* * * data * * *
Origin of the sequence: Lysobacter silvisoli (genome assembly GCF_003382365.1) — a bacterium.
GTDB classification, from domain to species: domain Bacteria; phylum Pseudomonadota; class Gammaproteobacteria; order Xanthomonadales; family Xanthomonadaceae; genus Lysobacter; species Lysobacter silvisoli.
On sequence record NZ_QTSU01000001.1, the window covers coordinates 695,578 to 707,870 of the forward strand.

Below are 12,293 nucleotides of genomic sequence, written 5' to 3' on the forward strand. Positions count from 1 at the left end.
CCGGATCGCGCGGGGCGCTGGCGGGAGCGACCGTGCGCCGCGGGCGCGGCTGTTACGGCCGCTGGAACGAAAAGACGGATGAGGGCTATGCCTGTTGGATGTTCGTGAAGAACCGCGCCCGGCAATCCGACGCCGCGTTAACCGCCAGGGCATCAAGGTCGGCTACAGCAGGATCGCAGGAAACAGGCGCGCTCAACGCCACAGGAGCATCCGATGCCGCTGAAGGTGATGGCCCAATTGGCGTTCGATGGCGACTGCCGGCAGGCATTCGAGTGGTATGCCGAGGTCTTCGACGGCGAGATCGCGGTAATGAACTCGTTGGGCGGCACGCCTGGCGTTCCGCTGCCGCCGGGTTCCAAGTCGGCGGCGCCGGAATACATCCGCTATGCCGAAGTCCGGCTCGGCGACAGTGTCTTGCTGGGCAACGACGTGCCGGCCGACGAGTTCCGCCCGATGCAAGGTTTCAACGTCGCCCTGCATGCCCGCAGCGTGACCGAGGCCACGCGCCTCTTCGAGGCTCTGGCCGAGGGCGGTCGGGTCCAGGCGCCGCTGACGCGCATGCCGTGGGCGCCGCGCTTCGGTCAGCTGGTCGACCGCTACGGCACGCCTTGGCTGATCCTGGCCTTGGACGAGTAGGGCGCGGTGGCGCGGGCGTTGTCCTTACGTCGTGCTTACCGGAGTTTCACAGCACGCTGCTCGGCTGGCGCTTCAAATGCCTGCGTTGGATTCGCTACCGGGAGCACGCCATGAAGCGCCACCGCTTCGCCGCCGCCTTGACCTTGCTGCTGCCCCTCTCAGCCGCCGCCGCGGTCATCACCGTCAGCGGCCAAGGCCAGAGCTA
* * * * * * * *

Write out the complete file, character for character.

Origin of the sequence: Lysobacter silvisoli (genome assembly GCF_003382365.1) — a bacterium.
GTDB classification, from domain to species: domain Bacteria; phylum Pseudomonadota; class Gammaproteobacteria; order Xanthomonadales; family Xanthomonadaceae; genus Lysobacter; species Lysobacter silvisoli.
On sequence record NZ_QTSU01000001.1, the window covers coordinates 695,578 to 707,870 of the forward strand.

Below are 12,293 nucleotides of genomic sequence, written 5' to 3' on the forward strand. Positions count from 1 at the left end.
CCGGATCGCGCGGGGCGCTGGCGGGAGCGACCGTGCGCCGCGGGCGCGGCTGTTACGGCCGCTGGAACGAAAAGACGGATGAGGGCTATGCCTGTTGGATGTTCGTGAAGAACCGCGCCCGGCAATCCGACGCCGCGTTAACCGCCAGGGCATCAAGGTCGGCTACAGCAGGATCGCAGGAAACAGGCGCGCTCAACGCCACAGGAGCATCCGATGCCGCTGAAGGTGATGGCCCAATTGGCGTTCGATGGCGACTGCCGGCAGGCATTCGAGTGGTATGCCGAGGTCTTCGACGGCGAGATCGCGGTAATGAACTCGTTGGGCGGCACGCCTGGCGTTCCGCTGCCGCCGGGTTCCAAGTCGGCGGCGCCGGAATACATCCGCTATGCCGAAGTCCGGCTCGGCGACAGTGTCTTGCTGGGCAACGACGTGCCGGCCGACGAGTTCCGCCCGATGCAAGGTTTCAACGTCGCCCTGCATGCCCGCAGCGTGACCGAGGCCACGCGCCTCTTCGAGGCTCTGGCCGAGGGCGGTCGGGTCCAGGCGCCGCTGACGCGCATGCCGTGGGCGCCGCGCTTCGGTCAGCTGGTCGACCGCTACGGCACGCCTTGGCTGATCCTGGCCTTGGACGAGTAGGGCGCGGTGGCGCGGGCGTTGTCCTTACGTCGTGCTTACCGGAGTTTCACAGCACGCTGCTCGGCTGGCGCTTCAAATGCCTGCGTTGGATTCGCTACCGGGAGCACGCCATGAAGCGCCACCGCTTCGCCGCCGCCTTGACCTTGCTGCTGCCCCTCTCAGCCGCCGCCGCGGTCATCACCGTCAGCGGCCAAGGCCAGAGCTA